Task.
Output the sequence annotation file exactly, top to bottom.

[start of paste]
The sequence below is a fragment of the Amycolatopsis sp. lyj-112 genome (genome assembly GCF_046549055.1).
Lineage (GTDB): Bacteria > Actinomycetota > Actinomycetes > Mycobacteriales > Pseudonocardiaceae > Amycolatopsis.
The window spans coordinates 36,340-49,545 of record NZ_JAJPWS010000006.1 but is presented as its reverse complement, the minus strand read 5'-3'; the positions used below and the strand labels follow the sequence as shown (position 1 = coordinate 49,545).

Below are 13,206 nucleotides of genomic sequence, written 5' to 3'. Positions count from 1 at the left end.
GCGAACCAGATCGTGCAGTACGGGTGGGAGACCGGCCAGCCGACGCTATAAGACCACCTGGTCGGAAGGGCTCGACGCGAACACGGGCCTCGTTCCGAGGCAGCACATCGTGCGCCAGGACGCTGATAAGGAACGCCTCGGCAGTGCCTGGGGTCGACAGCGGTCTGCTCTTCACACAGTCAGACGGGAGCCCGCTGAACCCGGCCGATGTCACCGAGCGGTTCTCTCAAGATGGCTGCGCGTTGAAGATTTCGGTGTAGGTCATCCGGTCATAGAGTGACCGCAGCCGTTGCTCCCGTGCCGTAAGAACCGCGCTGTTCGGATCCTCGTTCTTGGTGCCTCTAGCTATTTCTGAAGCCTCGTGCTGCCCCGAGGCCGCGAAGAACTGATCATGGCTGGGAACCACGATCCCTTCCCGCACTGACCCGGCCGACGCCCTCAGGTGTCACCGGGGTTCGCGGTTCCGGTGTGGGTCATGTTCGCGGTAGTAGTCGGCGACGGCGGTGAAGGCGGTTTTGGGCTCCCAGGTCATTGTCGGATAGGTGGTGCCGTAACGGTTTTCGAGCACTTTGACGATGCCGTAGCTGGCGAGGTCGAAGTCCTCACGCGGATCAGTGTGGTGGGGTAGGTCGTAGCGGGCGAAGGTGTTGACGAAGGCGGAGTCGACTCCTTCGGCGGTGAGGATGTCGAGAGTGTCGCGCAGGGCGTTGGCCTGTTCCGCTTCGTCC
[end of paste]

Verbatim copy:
The sequence below is a fragment of the Amycolatopsis sp. lyj-112 genome (genome assembly GCF_046549055.1).
Lineage (GTDB): Bacteria > Actinomycetota > Actinomycetes > Mycobacteriales > Pseudonocardiaceae > Amycolatopsis.
The window spans coordinates 36,340-49,545 of record NZ_JAJPWS010000006.1 but is presented as its reverse complement, the minus strand read 5'-3'; the positions used below and the strand labels follow the sequence as shown (position 1 = coordinate 49,545).

Below are 13,206 nucleotides of genomic sequence, written 5' to 3'. Positions count from 1 at the left end.
GCGAACCAGATCGTGCAGTACGGGTGGGAGACCGGCCAGCCGACGCTATAAGACCACCTGGTCGGAAGGGCTCGACGCGAACACGGGCCTCGTTCCGAGGCAGCACATCGTGCGCCAGGACGCTGATAAGGAACGCCTCGGCAGTGCCTGGGGTCGACAGCGGTCTGCTCTTCACACAGTCAGACGGGAGCCCGCTGAACCCGGCCGATGTCACCGAGCGGTTCTCTCAAGATGGCTGCGCGTTGAAGATTTCGGTGTAGGTCATCCGGTCATAGAGTGACCGCAGCCGTTGCTCCCGTGCCGTAAGAACCGCGCTGTTCGGATCCTCGTTCTTGGTGCCTCTAGCTATTTCTGAAGCCTCGTGCTGCCCCGAGGCCGCGAAGAACTGATCATGGCTGGGAACCACGATCCCTTCCCGCACTGACCCGGCCGACGCCCTCAGGTGTCACCGGGGTTCGCGGTTCCGGTGTGGGTCATGTTCGCGGTAGTAGTCGGCGACGGCGGTGAAGGCGGTTTTGGGCTCCCAGGTCATTGTCGGATAGGTGGTGCCGTAACGGTTTTCGAGCACTTTGACGATGCCGTAGCTGGCGAGGTCGAAGTCCTCACGCGGATCAGTGTGGTGGGGTAGGTCGTAGCGGGCGAAGGTGTTGACGAAGGCGGAGTCGACTCCTTCGGCGGTGAGGATGTCGAGAGTGTCGCGCAGGGCGTTGGCCTGTTCCGCTTCGTCC